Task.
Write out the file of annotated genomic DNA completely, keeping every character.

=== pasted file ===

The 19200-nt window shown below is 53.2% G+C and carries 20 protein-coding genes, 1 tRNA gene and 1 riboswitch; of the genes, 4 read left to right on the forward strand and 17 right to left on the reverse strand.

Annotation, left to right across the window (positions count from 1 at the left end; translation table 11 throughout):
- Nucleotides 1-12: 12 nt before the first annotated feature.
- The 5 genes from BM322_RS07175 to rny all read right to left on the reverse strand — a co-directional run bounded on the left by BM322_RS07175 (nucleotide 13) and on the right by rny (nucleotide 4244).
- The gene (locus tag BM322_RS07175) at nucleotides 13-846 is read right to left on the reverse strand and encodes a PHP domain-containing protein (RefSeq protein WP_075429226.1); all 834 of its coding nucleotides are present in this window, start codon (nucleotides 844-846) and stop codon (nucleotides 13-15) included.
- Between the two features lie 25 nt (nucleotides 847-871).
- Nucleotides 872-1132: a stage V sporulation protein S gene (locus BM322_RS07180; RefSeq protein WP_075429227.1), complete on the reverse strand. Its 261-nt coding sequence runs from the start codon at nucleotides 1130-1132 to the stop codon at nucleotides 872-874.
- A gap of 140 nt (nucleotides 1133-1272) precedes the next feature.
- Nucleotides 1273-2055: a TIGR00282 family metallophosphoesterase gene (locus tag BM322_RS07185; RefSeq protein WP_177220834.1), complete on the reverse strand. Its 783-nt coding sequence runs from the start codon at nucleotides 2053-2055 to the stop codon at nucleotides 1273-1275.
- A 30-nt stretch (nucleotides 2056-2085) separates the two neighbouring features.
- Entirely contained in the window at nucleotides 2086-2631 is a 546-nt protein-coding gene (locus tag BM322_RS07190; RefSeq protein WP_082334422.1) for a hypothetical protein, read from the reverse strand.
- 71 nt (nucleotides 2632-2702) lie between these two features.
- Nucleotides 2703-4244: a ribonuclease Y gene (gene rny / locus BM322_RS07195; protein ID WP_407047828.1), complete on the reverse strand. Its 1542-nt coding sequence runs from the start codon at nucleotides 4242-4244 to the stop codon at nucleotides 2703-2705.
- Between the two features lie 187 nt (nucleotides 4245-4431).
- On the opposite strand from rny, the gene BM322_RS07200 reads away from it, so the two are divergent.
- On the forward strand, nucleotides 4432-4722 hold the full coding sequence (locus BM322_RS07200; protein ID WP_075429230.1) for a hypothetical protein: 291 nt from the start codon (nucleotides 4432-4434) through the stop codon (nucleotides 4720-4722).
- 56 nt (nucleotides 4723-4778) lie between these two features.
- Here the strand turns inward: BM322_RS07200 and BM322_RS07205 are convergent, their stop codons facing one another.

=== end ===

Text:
The 19200-nt window shown below is 53.2% G+C and carries 20 protein-coding genes, 1 tRNA gene and 1 riboswitch; of the genes, 4 read left to right on the forward strand and 17 right to left on the reverse strand.

Annotation, left to right across the window (positions count from 1 at the left end; translation table 11 throughout):
- Nucleotides 1-12: 12 nt before the first annotated feature.
- The 5 genes from BM322_RS07175 to rny all read right to left on the reverse strand — a co-directional run bounded on the left by BM322_RS07175 (nucleotide 13) and on the right by rny (nucleotide 4244).
- The gene (locus tag BM322_RS07175) at nucleotides 13-846 is read right to left on the reverse strand and encodes a PHP domain-containing protein (RefSeq protein WP_075429226.1); all 834 of its coding nucleotides are present in this window, start codon (nucleotides 844-846) and stop codon (nucleotides 13-15) included.
- Between the two features lie 25 nt (nucleotides 847-871).
- Nucleotides 872-1132: a stage V sporulation protein S gene (locus BM322_RS07180; RefSeq protein WP_075429227.1), complete on the reverse strand. Its 261-nt coding sequence runs from the start codon at nucleotides 1130-1132 to the stop codon at nucleotides 872-874.
- A gap of 140 nt (nucleotides 1133-1272) precedes the next feature.
- Nucleotides 1273-2055: a TIGR00282 family metallophosphoesterase gene (locus tag BM322_RS07185; RefSeq protein WP_177220834.1), complete on the reverse strand. Its 783-nt coding sequence runs from the start codon at nucleotides 2053-2055 to the stop codon at nucleotides 1273-1275.
- A 30-nt stretch (nucleotides 2056-2085) separates the two neighbouring features.
- Entirely contained in the window at nucleotides 2086-2631 is a 546-nt protein-coding gene (locus tag BM322_RS07190; RefSeq protein WP_082334422.1) for a hypothetical protein, read from the reverse strand.
- 71 nt (nucleotides 2632-2702) lie between these two features.
- Nucleotides 2703-4244: a ribonuclease Y gene (gene rny / locus BM322_RS07195; protein ID WP_407047828.1), complete on the reverse strand. Its 1542-nt coding sequence runs from the start codon at nucleotides 4242-4244 to the stop codon at nucleotides 2703-2705.
- Between the two features lie 187 nt (nucleotides 4245-4431).
- On the opposite strand from rny, the gene BM322_RS07200 reads away from it, so the two are divergent.
- On the forward strand, nucleotides 4432-4722 hold the full coding sequence (locus BM322_RS07200; protein ID WP_075429230.1) for a hypothetical protein: 291 nt from the start codon (nucleotides 4432-4434) through the stop codon (nucleotides 4720-4722).
- 56 nt (nucleotides 4723-4778) lie between these two features.
- Here the strand turns inward: BM322_RS07200 and BM322_RS07205 are convergent, their stop codons facing one another.